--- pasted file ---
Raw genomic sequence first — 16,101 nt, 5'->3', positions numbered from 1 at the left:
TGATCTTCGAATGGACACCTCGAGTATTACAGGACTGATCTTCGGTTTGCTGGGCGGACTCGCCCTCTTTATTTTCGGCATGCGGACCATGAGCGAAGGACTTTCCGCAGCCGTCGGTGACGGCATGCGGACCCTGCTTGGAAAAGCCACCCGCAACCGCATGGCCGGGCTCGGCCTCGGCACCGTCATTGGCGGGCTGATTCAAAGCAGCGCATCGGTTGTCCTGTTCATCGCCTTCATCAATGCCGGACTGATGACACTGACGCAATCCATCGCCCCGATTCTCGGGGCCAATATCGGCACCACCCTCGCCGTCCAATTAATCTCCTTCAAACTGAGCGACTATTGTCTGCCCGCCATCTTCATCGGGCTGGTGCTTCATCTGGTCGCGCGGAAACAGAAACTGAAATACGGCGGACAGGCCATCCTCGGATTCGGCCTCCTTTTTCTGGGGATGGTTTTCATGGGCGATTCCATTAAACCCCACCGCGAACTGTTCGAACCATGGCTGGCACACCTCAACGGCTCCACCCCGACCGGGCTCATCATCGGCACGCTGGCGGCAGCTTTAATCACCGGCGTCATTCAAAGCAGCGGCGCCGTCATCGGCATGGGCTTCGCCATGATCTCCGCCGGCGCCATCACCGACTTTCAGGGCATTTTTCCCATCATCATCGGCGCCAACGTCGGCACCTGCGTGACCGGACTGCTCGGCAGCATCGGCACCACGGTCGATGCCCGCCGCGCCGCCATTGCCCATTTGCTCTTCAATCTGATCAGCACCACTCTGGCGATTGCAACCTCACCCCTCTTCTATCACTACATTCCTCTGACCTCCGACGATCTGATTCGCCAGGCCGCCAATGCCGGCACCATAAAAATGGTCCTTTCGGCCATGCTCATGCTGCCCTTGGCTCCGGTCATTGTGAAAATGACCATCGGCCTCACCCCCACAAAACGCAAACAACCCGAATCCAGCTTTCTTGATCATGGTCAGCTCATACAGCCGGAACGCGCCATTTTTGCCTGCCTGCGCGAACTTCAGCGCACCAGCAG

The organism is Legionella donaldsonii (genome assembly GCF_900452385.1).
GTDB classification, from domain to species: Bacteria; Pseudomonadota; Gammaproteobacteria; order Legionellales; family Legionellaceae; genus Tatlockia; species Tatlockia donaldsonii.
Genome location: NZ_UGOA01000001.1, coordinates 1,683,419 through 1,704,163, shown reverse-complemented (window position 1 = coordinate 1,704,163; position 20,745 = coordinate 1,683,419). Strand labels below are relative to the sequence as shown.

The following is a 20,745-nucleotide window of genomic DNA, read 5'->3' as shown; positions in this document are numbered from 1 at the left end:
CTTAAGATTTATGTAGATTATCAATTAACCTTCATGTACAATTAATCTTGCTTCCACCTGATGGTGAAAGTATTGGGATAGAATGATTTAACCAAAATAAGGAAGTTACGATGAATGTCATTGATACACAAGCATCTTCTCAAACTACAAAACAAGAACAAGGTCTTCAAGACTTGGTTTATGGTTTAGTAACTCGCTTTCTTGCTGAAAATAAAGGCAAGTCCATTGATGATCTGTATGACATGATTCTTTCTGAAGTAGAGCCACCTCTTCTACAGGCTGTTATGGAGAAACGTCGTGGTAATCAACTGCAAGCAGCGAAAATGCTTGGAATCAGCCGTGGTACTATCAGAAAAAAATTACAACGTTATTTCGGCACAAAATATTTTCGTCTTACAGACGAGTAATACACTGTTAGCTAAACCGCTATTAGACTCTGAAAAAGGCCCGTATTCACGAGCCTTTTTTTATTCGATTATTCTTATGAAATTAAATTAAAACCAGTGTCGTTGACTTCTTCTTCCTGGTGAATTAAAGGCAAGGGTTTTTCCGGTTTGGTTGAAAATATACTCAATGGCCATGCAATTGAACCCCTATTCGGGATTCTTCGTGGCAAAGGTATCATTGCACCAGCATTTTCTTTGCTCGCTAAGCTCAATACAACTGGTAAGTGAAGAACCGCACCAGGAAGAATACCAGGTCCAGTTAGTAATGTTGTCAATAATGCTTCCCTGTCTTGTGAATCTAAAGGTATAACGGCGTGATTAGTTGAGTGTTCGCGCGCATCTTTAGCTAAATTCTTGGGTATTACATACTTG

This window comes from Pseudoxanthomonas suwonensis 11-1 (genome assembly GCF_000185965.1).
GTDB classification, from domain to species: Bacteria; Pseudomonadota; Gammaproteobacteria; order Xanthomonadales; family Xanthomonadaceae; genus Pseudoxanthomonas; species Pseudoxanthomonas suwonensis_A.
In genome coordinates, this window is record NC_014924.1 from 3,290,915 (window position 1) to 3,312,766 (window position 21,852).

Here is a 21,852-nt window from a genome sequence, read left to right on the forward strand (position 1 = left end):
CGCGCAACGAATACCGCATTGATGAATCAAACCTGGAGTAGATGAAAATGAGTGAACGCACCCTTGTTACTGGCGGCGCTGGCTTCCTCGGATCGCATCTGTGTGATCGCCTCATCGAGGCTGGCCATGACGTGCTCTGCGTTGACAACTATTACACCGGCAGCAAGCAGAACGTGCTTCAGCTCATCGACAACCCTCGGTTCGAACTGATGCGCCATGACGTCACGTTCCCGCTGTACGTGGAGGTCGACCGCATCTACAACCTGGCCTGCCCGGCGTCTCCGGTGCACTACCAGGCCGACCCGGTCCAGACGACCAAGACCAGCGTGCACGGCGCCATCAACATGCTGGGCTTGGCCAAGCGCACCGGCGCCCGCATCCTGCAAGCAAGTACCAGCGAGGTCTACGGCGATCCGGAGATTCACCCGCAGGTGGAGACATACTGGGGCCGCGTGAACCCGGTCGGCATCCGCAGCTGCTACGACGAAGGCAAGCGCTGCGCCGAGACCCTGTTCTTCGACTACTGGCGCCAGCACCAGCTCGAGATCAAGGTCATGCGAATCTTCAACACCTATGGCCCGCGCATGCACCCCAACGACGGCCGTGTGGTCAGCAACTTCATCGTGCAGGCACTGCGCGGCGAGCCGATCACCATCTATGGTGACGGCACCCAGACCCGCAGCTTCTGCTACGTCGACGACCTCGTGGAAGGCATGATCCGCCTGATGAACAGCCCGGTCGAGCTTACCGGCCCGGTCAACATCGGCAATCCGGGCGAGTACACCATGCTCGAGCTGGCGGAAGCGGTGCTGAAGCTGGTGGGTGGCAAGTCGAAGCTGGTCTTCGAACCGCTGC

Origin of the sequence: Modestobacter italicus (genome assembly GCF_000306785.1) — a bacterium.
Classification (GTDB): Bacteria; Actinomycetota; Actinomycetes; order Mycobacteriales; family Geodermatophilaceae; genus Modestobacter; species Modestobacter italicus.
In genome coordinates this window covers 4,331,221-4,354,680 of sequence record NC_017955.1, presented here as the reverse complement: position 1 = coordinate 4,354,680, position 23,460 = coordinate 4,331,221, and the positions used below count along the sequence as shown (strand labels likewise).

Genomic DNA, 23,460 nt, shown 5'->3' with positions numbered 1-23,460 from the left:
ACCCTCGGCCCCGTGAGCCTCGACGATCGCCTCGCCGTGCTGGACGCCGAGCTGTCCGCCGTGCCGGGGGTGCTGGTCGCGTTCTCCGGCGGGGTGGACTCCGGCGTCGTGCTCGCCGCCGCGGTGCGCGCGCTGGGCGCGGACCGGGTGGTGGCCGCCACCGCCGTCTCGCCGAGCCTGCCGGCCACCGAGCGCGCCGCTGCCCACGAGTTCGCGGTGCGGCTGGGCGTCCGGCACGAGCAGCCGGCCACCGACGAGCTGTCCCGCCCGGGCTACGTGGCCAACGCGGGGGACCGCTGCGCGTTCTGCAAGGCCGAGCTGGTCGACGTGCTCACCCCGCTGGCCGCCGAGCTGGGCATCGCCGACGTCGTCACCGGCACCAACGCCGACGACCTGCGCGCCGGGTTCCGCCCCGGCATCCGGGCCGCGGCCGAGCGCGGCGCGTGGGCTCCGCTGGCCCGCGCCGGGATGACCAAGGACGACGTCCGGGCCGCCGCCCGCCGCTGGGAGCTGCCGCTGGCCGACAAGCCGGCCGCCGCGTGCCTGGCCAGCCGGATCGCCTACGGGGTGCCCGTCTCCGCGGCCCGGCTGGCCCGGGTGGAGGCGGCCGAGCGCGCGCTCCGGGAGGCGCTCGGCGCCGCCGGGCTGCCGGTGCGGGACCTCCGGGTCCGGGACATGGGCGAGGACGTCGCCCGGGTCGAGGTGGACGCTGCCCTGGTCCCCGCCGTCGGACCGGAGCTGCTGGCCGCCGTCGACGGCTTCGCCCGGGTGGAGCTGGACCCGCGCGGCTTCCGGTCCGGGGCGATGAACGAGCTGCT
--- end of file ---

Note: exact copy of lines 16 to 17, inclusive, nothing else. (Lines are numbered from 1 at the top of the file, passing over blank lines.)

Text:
Genomic DNA, 23,460 nt, shown 5'->3' with positions numbered 1-23,460 from the left:
ACCCTCGGCCCCGTGAGCCTCGACGATCGCCTCGCCGTGCTGGACGCCGAGCTGTCCGCCGTGCCGGGGGTGCTGGTCGCGTTCTCCGGCGGGGTGGACTCCGGCGTCGTGCTCGCCGCCGCGGTGCGCGCGCTGGGCGCGGACCGGGTGGTGGCCGCCACCGCCGTCTCGCCGAGCCTGCCGGCCACCGAGCGCGCCGCTGCCCACGAGTTCGCGGTGCGGCTGGGCGTCCGGCACGAGCAGCCGGCCACCGACGAGCTGTCCCGCCCGGGCTACGTGGCCAACGCGGGGGACCGCTGCGCGTTCTGCAAGGCCGAGCTGGTCGACGTGCTCACCCCGCTGGCCGCCGAGCTGGGCATCGCCGACGTCGTCACCGGCACCAACGCCGACGACCTGCGCGCCGGGTTCCGCCCCGGCATCCGGGCCGCGGCCGAGCGCGGCGCGTGGGCTCCGCTGGCCCGCGCCGGGATGACCAAGGACGACGTCCGGGCCGCCGCCCGCCGCTGGGAGCTGCCGCTGGCCGACAAGCCGGCCGCCGCGTGCCTGGCCAGCCGGATCGCCTACGGGGTGCCCGTCTCCGCGGCCCGGCTGGCCCGGGTGGAGGCGGCCGAGCGCGCGCTCCGGGAGGCGCTCGGCGCCGCCGGGCTGCCGGTGCGGGACCTCCGGGTCCGGGACATGGGCGAGGACGTCGCCCGGGTCGAGGTGGACGCTGCCCTGGTCCCCGCCGTCGGACCGGAGCTGCTGGCCGCCGTCGACGGCTTCGCCCGGGTGGAGCTGGACCCGCGCGGCTTCCGGTCCGGGGCGATGAACGAGCTGCT